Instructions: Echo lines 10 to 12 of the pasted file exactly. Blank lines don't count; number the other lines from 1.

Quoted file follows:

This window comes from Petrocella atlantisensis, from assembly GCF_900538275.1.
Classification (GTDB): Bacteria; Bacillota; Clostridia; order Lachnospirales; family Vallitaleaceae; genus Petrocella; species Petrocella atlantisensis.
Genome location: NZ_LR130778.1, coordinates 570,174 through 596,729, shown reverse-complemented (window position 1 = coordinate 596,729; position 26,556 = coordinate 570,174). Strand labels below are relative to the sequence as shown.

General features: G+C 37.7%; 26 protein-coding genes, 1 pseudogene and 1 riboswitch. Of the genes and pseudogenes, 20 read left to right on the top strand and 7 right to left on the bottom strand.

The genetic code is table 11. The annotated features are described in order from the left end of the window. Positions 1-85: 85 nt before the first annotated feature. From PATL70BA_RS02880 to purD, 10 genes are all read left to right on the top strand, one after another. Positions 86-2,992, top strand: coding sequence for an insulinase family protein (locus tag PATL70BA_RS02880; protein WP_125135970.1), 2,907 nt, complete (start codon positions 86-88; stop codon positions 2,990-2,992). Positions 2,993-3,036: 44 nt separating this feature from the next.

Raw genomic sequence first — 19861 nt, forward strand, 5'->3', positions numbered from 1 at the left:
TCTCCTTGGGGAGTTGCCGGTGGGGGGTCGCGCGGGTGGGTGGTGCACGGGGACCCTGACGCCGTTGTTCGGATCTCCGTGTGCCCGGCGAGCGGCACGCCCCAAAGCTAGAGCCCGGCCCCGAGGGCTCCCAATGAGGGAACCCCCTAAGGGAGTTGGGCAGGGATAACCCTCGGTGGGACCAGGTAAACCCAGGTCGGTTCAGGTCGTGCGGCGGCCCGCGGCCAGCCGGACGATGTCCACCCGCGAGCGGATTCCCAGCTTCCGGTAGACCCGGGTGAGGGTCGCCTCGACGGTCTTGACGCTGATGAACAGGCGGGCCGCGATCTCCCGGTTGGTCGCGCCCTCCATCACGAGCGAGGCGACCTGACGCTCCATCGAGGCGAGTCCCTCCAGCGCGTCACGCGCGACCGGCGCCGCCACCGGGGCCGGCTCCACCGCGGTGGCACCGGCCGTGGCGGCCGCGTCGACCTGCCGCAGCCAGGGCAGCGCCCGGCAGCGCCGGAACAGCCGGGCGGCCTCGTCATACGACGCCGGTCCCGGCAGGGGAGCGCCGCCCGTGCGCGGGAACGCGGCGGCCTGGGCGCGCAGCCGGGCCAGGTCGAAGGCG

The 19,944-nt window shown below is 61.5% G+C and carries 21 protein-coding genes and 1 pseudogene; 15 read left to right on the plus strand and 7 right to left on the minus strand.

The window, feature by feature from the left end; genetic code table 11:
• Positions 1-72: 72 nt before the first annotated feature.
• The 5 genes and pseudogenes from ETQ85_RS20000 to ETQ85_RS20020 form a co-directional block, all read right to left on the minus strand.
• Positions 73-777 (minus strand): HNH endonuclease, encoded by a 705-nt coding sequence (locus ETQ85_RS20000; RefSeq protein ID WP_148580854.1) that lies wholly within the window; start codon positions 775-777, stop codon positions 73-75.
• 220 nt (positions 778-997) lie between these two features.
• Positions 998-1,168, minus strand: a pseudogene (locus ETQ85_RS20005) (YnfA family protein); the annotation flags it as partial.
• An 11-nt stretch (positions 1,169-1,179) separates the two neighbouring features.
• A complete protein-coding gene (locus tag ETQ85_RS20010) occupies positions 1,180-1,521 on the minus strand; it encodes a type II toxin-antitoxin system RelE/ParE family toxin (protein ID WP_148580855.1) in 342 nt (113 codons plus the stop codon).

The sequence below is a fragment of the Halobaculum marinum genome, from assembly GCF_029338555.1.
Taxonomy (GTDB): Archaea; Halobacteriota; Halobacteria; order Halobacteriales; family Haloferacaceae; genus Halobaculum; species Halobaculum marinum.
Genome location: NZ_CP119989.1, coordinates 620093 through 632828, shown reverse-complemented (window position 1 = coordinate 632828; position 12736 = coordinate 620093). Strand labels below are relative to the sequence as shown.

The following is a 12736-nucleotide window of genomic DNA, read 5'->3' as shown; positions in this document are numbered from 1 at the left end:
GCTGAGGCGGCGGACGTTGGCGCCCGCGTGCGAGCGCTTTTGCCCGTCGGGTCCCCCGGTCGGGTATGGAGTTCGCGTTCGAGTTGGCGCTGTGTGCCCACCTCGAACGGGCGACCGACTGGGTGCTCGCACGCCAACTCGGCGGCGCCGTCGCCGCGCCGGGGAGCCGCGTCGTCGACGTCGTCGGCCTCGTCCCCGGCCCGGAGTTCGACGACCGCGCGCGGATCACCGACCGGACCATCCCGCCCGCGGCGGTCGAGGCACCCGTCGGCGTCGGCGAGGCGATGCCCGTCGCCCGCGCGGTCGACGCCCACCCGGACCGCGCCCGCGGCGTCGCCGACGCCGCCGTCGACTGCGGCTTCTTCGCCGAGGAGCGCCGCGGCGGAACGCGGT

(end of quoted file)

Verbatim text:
• Positions 1-72: 72 nt before the first annotated feature.
• The 5 genes and pseudogenes from ETQ85_RS20000 to ETQ85_RS20020 form a co-directional block, all read right to left on the minus strand.
• Positions 73-777 (minus strand): HNH endonuclease, encoded by a 705-nt coding sequence (locus ETQ85_RS20000; RefSeq protein ID WP_148580854.1) that lies wholly within the window; start codon positions 775-777, stop codon positions 73-75.